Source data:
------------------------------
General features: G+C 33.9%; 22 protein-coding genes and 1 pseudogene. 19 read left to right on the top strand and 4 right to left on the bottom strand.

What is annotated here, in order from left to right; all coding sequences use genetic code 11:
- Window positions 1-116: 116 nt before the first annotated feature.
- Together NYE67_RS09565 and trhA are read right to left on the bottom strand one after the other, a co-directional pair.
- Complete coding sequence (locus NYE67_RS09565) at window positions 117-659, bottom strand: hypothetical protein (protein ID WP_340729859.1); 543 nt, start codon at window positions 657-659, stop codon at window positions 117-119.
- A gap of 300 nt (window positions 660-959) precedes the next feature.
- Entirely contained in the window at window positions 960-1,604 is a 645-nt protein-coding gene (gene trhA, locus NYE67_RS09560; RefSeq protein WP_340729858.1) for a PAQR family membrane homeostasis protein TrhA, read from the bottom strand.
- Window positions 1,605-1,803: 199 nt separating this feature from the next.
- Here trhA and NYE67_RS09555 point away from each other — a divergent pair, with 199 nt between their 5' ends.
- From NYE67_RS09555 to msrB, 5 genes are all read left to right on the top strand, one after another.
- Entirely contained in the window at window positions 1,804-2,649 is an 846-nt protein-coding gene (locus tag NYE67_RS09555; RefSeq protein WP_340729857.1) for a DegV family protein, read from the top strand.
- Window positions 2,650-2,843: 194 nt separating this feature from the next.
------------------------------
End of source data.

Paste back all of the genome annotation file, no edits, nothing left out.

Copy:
General features: G+C 33.9%; 22 protein-coding genes and 1 pseudogene. 19 read left to right on the top strand and 4 right to left on the bottom strand.

What is annotated here, in order from left to right; all coding sequences use genetic code 11:
- Window positions 1-116: 116 nt before the first annotated feature.
- Together NYE67_RS09565 and trhA are read right to left on the bottom strand one after the other, a co-directional pair.
- Complete coding sequence (locus NYE67_RS09565) at window positions 117-659, bottom strand: hypothetical protein (protein ID WP_340729859.1); 543 nt, start codon at window positions 657-659, stop codon at window positions 117-119.
- A gap of 300 nt (window positions 660-959) precedes the next feature.
- Entirely contained in the window at window positions 960-1,604 is a 645-nt protein-coding gene (gene trhA, locus NYE67_RS09560; RefSeq protein WP_340729858.1) for a PAQR family membrane homeostasis protein TrhA, read from the bottom strand.
- Window positions 1,605-1,803: 199 nt separating this feature from the next.
- Here trhA and NYE67_RS09555 point away from each other — a divergent pair, with 199 nt between their 5' ends.
- From NYE67_RS09555 to msrB, 5 genes are all read left to right on the top strand, one after another.
- Entirely contained in the window at window positions 1,804-2,649 is an 846-nt protein-coding gene (locus tag NYE67_RS09555; RefSeq protein WP_340729857.1) for a DegV family protein, read from the top strand.
- Window positions 2,650-2,843: 194 nt separating this feature from the next.